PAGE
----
Madonna has been everything. Madonna is the reason female pop stars are able to be multifaceted, evolutionary, sexy-and-smart, vulnerable-and-empowering creatures instead of fembots programmed to either be contagiously happy or soul-stirringly sad for the sake of easy entertainment. Without her, the world would have a different idea of the entire modern concept of what a female pop star is/can be/should be. Sure, someone else with a big attitude and an even bigger nerve might have come along at the right time, but it’s hard to imagine just anyone becoming such a permanent visionary in our musical landscape as Madonna — particularly in a way that, for the most part, has retained relevance.
When you start to think like this, it’s easy to give the 56-year-old icon a break. The thing is, Madonna doesn’t want you to cut her any slack. She is prepared for you to compare her to the very competition she is responsible for creating. (I imagine it would be hard for her to not think about them, in at least some small way she’d never admit, as children — and would anyone with an active ego blame her?) There’s at least one point in every Madonna interview where the reader may think, “Holy shit, this woman could devour me whole.” It starts to become clear that Madonna doesn’t set expectations on the basis of her audience or her critics — she’d go this hard whether they were watching or not. But like most gym rats, she would prefer to catch your eye while she’s bettering herself.
Ageless, innately intense, obsessed with relevance, and refusing to be pinned down: if the last decade of Madonna’s discography are any indication, it is difficult even for her to be all these things at once. And so, she often works in cycles that explore the dichotomy of personal songs and party songs. After a string of personal, pseudo-political albums in the late ‘90s and early ‘00s albums (starting with her middle-aged opus Ray of Light), Madge stacked her last three albums — 2005’s Confessions on a Dance Floor, 2008’s Hard Candy, and 2012’s MDNA — with dance-floor frivolity of varying styles. The formula got less successful as the years passed — Confessions was one of Madonna’s most musically forward-thinking albums despite being a disco homage in many ways, but by MDNA, instead of an innovator obsessed with the next big sound, Madonna came across a little like Amy Poehler’s character in Mean Girls: trying way too hard to be cool. It was time for a new cycle.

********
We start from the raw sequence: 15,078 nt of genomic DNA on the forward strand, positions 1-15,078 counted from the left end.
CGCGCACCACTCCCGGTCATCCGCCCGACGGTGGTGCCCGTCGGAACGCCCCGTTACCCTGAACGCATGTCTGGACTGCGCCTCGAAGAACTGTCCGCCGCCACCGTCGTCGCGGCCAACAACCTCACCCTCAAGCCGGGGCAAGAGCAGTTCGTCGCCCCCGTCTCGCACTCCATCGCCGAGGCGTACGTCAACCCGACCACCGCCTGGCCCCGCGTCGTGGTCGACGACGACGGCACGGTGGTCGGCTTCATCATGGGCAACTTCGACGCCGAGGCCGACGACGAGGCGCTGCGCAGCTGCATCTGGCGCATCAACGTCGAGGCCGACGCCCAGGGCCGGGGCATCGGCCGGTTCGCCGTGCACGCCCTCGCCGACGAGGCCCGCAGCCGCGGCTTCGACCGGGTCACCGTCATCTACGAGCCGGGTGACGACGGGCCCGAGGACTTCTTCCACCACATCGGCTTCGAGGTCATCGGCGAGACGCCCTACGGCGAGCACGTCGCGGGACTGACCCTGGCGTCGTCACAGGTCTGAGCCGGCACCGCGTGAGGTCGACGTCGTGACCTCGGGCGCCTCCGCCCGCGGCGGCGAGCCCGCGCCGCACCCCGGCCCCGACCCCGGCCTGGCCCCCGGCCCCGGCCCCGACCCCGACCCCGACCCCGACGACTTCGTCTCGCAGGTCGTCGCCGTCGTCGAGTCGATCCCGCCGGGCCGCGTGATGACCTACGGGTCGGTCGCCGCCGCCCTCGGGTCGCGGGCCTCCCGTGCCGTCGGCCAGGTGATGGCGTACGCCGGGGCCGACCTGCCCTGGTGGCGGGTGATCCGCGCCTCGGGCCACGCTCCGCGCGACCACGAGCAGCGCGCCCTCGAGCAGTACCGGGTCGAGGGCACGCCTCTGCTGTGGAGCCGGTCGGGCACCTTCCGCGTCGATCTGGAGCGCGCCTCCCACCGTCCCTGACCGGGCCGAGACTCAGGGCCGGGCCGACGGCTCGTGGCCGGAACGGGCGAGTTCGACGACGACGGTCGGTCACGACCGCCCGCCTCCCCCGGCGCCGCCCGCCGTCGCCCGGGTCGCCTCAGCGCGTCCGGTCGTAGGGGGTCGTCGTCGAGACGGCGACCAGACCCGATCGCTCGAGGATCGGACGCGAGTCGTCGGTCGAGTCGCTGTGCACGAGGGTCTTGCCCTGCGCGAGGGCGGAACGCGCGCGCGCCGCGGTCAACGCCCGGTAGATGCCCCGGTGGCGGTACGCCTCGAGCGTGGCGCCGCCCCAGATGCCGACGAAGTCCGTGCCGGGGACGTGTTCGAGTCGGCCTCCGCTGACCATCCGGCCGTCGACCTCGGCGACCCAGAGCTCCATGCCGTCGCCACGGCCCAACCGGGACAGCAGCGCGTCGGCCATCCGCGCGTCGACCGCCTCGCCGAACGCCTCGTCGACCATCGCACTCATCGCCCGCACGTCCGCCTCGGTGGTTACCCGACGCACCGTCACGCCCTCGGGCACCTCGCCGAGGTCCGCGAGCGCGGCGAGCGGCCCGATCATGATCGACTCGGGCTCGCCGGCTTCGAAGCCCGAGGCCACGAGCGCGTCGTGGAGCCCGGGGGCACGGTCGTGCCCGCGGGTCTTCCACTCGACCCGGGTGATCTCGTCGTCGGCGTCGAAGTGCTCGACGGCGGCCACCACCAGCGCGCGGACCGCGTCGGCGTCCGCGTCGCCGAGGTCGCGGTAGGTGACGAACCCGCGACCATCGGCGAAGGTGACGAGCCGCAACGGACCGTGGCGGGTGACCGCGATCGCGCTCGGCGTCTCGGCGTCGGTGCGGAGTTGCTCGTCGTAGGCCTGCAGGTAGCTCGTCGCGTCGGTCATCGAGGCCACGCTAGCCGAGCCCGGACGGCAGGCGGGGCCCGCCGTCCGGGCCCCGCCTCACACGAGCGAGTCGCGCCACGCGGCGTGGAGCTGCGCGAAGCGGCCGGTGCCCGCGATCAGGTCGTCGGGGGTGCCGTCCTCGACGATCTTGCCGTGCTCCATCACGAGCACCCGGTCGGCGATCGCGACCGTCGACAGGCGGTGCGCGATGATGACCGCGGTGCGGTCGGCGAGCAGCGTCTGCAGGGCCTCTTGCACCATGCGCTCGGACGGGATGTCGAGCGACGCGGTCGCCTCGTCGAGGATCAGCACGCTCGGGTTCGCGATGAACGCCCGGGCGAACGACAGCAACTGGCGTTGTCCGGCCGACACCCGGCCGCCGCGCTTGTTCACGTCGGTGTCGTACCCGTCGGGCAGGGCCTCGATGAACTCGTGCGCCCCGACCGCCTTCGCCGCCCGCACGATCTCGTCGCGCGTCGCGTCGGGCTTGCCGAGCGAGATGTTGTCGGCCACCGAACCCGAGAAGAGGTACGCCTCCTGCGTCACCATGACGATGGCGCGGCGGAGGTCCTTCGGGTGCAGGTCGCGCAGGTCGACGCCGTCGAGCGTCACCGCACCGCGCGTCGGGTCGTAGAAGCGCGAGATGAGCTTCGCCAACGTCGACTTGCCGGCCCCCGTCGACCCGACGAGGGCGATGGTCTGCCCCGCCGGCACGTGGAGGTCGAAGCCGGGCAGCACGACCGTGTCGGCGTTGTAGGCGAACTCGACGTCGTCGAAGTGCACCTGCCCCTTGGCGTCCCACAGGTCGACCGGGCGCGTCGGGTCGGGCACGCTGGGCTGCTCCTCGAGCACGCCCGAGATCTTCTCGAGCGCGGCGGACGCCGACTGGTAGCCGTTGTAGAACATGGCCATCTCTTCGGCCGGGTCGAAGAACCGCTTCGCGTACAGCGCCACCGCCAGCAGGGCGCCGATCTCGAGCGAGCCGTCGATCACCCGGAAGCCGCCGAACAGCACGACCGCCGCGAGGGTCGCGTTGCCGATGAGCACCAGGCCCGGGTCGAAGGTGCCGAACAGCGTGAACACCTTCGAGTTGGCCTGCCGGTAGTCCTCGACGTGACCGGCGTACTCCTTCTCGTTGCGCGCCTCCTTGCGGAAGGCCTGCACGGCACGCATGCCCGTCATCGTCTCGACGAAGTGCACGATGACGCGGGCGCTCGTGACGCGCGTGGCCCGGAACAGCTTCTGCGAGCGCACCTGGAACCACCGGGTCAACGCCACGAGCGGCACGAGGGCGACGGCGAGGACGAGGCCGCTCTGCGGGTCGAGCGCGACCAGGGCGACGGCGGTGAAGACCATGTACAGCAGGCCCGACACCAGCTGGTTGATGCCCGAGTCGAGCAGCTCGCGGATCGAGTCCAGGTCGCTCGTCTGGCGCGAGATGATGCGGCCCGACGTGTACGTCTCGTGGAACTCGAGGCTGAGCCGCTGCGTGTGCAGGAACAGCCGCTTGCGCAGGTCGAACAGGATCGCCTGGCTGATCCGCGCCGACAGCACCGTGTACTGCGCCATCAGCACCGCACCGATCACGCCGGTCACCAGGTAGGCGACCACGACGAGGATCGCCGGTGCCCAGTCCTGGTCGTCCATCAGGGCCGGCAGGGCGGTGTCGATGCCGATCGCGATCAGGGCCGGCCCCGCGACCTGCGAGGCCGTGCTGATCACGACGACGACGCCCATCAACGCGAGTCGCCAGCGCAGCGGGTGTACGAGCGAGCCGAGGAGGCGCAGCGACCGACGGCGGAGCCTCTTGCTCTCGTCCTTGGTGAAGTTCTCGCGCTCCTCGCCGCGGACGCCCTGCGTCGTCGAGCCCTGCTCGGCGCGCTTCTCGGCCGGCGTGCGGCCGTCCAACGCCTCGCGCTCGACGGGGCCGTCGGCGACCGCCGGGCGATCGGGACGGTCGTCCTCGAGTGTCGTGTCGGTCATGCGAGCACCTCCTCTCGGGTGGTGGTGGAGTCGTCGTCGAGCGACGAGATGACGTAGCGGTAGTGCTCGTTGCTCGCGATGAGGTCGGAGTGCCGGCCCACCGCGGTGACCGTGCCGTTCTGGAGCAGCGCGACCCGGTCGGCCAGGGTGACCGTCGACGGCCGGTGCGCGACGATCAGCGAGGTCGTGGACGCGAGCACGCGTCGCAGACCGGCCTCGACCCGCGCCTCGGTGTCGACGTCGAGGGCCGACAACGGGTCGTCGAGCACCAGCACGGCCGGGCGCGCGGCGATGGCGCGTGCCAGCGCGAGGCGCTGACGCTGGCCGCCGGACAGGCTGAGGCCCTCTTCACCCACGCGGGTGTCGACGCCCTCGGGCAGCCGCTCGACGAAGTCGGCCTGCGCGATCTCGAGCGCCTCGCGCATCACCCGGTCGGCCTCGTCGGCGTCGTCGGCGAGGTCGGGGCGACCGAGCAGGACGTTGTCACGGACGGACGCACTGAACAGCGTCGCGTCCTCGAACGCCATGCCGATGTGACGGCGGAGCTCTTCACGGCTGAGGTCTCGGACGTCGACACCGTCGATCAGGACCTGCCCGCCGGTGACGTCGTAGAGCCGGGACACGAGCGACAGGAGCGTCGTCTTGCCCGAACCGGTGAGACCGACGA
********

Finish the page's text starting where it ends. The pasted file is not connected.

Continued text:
On Rebel Heart, Madonna’s new album out this week, she offers up a nearly even split of personal and party tracks on her 19-song deluxe edition — something 2000’s Music also achieved. Her collaborators here are either contemporary commercial giants (Ryan Tedder, Avicii, Toby Gad), sonic innovators (Blood Diamonds, Ariel Rechtshaid, Sophie), or both (Kanye, Diplo). Boss-ass bestie Nicki Minaj returns to guest on the so-bad-it’s-good “Bitch I’m Madonna,” retribution for Madge involving her on two pretty forgettable MDNA tracks (then again, what wasn’t forgettable on MDNA?). Nas, Chance the Rapper, and Mike Tyson guest too, in that descending order of quality. There are plenty of new and shiny ideas in this melange of sounds, but lyrically, Rebel Heart is Madonna’s most self-referential album to date, complete with puns based on her past hits (Nas collaboration “Veni Vedi Vici”) and a brief sampling of “Vogue” (“Holy Water”). Pop’s all-time provocateur shocks in a new way: as she recently told Pitchfork, “It feels like the right time to look back.”